USCG Cutter Bertholf Returns from 77-Day Patrol

USCG National Security cutter Bertholf. Photo: U.S. Dept. of Homeland Security.

After more than 18,000 nautical miles and 77 days on patrol, the crew of the U.S. Coast Guard cutter Bertholf returned to Alameda, Calif. from a trek through the Eastern Pacific Ocean, the Guard announced Dec. 3.

During that time, the 418-foot Legend-class national security cutter engaged in drug enforcement, including the boardings of several suspected drug-smuggling vessels that resulted in detaining a number of suspected smugglers and seizing of more than 1,050 pounds of cocaine, according to the Coast Guard.

This was done while providing enforcement off the Central and South America coasts in support of Joint Interagency Task Force-South, a multiservice, multiagency effort.

The Bertholf also offloaded the more than 4,000 pounds of marijuana interdicted by the crew members of Coast Guard cutter Bertholf. That and the cocaine amounted to over $18 million in drugs that were offloaded in San Diego, the Guard said.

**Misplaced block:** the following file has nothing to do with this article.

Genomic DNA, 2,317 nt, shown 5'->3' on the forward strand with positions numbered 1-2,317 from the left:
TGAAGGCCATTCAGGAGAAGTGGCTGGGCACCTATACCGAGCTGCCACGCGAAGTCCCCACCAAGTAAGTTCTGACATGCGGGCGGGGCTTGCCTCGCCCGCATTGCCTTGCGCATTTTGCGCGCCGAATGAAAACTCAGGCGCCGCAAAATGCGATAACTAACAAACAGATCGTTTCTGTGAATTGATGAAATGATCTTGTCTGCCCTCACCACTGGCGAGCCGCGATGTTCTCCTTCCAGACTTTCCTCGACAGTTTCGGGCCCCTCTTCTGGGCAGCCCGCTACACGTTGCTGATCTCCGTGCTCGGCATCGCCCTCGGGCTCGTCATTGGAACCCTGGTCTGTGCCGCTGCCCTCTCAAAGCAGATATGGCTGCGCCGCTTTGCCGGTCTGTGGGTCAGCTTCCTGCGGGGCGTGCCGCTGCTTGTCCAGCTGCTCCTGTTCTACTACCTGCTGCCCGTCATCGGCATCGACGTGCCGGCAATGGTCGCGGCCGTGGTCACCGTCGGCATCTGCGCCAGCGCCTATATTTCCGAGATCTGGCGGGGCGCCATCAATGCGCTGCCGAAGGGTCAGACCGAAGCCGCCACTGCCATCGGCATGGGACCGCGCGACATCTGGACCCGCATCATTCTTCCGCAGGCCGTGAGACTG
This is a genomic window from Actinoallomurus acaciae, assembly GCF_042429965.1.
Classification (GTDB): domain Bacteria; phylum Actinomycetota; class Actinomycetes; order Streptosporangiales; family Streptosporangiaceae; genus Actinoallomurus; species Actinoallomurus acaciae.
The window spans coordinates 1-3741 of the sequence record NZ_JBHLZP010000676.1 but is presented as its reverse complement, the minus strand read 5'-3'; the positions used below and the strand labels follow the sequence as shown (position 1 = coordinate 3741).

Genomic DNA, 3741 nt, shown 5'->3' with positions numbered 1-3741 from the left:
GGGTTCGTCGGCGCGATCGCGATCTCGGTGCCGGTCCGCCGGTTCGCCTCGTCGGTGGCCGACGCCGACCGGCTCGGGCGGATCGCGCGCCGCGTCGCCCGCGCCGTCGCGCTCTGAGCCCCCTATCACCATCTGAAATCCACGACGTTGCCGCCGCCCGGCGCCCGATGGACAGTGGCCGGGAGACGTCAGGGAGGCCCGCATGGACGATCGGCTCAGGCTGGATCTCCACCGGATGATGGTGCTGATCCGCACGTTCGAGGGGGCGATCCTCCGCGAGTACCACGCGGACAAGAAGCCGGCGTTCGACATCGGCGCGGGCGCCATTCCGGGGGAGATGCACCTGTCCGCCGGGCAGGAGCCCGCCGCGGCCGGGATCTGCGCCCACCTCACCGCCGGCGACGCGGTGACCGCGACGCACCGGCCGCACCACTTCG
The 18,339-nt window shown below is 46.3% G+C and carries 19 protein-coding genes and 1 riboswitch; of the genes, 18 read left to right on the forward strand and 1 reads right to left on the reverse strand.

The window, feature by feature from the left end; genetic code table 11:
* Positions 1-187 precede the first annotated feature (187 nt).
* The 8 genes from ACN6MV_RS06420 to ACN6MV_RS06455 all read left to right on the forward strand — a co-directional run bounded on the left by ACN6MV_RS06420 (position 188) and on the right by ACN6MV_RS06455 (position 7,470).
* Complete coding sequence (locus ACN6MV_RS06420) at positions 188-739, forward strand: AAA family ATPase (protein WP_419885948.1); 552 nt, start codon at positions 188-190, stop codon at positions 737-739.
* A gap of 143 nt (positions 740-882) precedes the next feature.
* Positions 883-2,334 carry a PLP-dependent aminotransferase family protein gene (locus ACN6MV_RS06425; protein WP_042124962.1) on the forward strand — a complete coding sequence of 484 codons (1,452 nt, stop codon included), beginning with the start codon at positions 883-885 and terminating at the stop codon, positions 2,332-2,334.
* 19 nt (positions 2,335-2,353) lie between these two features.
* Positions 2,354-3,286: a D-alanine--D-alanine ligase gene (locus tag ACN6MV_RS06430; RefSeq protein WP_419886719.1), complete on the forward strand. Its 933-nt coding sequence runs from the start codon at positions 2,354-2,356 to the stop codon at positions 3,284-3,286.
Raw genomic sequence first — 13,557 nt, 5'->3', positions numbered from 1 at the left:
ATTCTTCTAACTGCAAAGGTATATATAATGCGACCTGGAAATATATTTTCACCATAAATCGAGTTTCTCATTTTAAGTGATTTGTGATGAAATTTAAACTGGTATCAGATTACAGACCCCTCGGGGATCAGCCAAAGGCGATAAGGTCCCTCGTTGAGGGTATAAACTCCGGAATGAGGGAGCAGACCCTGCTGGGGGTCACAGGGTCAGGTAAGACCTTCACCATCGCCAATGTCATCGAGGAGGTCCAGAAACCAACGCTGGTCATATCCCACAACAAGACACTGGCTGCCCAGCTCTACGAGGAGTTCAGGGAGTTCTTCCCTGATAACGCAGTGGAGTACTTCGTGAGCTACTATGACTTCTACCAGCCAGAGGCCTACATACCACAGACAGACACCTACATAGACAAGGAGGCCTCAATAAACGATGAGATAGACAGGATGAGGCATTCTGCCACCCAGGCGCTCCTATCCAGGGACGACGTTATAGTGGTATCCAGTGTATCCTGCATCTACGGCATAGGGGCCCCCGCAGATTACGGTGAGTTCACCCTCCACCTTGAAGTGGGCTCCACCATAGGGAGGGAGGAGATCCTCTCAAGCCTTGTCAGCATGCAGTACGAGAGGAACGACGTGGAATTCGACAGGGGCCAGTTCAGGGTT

During a port call in Manta, Ecuador, Bertholf crew members also hosted the U.S. ambassador to Ecuador and other high level Ecuadorian officials.

Capt. Timothy Brown, Bertholf’s commanding officer, said it was a great honor to host the ambassador and Ecuador’s top officials.

“While we were there, their country was rocked by a series of deadly attacks perpetrated by drug trafficking organizations, highlighting in an all-too-real way the importance of our international partnerships focused on fighting crime and violence across the Western Hemisphere,” Brown said. “The meeting was an opportunity for Bertholf and the U.S. Coast Guard to highlight the importance of the drug-interdiction mission and the role our international partners have in maritime safety and security.”